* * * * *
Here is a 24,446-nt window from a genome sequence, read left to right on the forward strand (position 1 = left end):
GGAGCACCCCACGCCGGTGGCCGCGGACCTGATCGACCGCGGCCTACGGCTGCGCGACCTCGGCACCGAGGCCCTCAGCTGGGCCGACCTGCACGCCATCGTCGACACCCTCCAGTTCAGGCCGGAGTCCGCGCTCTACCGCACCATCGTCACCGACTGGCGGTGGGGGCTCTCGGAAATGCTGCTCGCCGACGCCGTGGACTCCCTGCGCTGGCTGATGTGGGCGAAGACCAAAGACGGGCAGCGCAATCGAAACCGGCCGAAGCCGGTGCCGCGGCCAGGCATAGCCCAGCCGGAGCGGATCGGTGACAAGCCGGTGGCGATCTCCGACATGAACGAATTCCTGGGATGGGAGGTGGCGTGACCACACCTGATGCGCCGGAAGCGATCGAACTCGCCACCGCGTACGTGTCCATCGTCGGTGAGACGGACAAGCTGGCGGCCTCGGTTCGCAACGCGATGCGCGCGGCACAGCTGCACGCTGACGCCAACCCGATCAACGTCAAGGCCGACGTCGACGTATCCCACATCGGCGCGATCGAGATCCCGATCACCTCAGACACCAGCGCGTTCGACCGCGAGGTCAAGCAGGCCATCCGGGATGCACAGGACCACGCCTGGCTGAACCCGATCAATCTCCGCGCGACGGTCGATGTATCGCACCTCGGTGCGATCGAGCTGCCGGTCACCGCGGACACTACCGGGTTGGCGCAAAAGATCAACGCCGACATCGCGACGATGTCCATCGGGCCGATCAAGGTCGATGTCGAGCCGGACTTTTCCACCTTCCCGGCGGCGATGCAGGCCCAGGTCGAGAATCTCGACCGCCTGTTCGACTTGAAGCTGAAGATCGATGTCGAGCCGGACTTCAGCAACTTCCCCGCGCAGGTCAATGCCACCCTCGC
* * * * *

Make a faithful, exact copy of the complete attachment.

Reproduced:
Here is a 24,446-nt window from a genome sequence, read left to right on the forward strand (position 1 = left end):
GGAGCACCCCACGCCGGTGGCCGCGGACCTGATCGACCGCGGCCTACGGCTGCGCGACCTCGGCACCGAGGCCCTCAGCTGGGCCGACCTGCACGCCATCGTCGACACCCTCCAGTTCAGGCCGGAGTCCGCGCTCTACCGCACCATCGTCACCGACTGGCGGTGGGGGCTCTCGGAAATGCTGCTCGCCGACGCCGTGGACTCCCTGCGCTGGCTGATGTGGGCGAAGACCAAAGACGGGCAGCGCAATCGAAACCGGCCGAAGCCGGTGCCGCGGCCAGGCATAGCCCAGCCGGAGCGGATCGGTGACAAGCCGGTGGCGATCTCCGACATGAACGAATTCCTGGGATGGGAGGTGGCGTGACCACACCTGATGCGCCGGAAGCGATCGAACTCGCCACCGCGTACGTGTCCATCGTCGGTGAGACGGACAAGCTGGCGGCCTCGGTTCGCAACGCGATGCGCGCGGCACAGCTGCACGCTGACGCCAACCCGATCAACGTCAAGGCCGACGTCGACGTATCCCACATCGGCGCGATCGAGATCCCGATCACCTCAGACACCAGCGCGTTCGACCGCGAGGTCAAGCAGGCCATCCGGGATGCACAGGACCACGCCTGGCTGAACCCGATCAATCTCCGCGCGACGGTCGATGTATCGCACCTCGGTGCGATCGAGCTGCCGGTCACCGCGGACACTACCGGGTTGGCGCAAAAGATCAACGCCGACATCGCGACGATGTCCATCGGGCCGATCAAGGTCGATGTCGAGCCGGACTTTTCCACCTTCCCGGCGGCGATGCAGGCCCAGGTCGAGAATCTCGACCGCCTGTTCGACTTGAAGCTGAAGATCGATGTCGAGCCGGACTTCAGCAACTTCCCCGCGCAGGTCAATGCCACCCTCGC